The brain recruits its own decision-making circuits to simulate how other people make decisions
A team of researchers led by Hiroyuki Nakahara and Shinsuke Suzuki of the RIKEN Brain Science Institute has identified a set of brain structures that are critical for predicting how other people make decisions.
This phenomenon is thought to involve simulation learning, a process by which the brain generates a model of how another person will act by directly recruiting its own decision-making circuits. However, little else is known about the underlying brain mechanisms.
Nakahara and his colleagues used functional magnetic resonance imaging to scan participants' brains while they performed two simple decision-making tasks. In one, they were shown pairs of visual stimuli and had to choose the 'correct' one from each, based on randomly assigned reward values. In the second, they had to predict other people's decisions for the same task.
The researchers confirmed that the participants' own decision-making circuits were recruited to predict others' decisions. The scans showed that their brains simultaneously tracked how other people behaved when presented with each pair of stimuli, and the rewards they received.
Effective simulated learning occurs when the brain minimizes two different prediction errors—the discrepancies between its prediction of others' actions and the rewards they received and how they actually acted and were rewarded. The researchers found that each of these variables was associated with activity in a distinct part of the prefrontal cortex (PFC).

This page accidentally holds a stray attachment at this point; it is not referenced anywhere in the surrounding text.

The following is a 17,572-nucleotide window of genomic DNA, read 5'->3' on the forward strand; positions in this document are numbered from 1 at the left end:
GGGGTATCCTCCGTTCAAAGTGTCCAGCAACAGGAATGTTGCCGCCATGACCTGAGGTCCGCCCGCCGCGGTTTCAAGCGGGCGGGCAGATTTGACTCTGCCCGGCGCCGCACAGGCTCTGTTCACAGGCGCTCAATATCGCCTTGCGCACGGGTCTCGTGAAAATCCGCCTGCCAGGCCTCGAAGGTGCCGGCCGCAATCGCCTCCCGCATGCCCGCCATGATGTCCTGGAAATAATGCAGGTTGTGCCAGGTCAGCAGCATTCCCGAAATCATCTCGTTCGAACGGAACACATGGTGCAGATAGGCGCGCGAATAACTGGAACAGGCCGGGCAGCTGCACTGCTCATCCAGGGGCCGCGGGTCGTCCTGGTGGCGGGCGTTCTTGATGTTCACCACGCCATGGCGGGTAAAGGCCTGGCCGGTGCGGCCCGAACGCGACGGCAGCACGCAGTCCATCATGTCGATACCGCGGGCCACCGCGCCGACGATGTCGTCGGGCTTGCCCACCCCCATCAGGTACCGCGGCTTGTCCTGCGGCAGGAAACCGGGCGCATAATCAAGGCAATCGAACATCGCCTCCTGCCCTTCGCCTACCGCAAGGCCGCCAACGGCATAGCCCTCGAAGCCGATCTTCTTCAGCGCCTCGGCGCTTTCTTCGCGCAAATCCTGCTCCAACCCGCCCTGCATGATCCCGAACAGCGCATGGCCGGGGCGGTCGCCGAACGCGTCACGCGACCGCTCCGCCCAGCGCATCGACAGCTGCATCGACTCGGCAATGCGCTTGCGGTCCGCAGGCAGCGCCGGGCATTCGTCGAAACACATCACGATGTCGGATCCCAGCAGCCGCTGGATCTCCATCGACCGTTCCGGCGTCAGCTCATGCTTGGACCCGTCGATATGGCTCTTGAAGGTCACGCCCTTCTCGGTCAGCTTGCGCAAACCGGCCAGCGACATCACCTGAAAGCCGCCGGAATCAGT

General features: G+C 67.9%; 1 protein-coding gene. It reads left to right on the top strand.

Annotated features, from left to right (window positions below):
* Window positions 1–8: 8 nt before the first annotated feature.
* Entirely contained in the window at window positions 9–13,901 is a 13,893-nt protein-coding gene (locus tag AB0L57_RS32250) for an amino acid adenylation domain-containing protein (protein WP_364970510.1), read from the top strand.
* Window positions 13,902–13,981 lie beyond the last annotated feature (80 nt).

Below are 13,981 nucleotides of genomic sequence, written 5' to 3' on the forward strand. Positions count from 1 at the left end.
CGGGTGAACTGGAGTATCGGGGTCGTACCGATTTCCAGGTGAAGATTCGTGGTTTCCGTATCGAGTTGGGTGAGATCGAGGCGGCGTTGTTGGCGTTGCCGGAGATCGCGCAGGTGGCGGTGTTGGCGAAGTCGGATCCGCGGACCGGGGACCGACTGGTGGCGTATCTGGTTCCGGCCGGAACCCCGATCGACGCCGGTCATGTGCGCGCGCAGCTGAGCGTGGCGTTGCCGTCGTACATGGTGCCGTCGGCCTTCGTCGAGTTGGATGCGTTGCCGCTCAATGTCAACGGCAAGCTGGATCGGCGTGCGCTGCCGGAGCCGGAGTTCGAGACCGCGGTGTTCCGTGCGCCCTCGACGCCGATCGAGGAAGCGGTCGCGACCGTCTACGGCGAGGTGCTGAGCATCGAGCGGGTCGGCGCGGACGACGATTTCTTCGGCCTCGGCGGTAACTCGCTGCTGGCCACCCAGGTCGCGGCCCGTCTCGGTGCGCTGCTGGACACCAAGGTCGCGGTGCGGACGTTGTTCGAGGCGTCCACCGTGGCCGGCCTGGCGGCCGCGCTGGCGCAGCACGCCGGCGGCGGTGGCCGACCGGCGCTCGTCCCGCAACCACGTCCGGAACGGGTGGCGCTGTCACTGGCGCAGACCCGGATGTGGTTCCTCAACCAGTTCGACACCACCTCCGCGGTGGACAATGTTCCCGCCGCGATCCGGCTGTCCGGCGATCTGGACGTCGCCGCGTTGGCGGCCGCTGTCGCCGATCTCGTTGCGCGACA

The bigger the prediction error in simulating other people's rewards, the more activity was observed in the ventromedial prefrontal cortex (vmPFC) an area located at the base of the frontal lobe of the brain that is associated with decision making, while the larger the prediction error in simulating another's actions, the more active were the dorsomedial and dorsolateral prefrontal cortices.
The ability to attribute mental states to others is referred to as theory of mind, or 'mentalizing', and is widely thought to involve the PFC. This, however, is the first study to show that activity in the PFC encodes prediction errors of one's own rewards as well as those of the simulated decisions of other people, and that both of these signals are required for simulated learning. "We showed that simple simulation is not enough [to predict other peoples' decisions], and that the simulated other's action prediction error is used to track variations in another person's behavior," says Nakahara. "In real life, some people are similar to us but others are not. Yet, we still interact with different types of people somehow, and next we hope to understand how this is possible."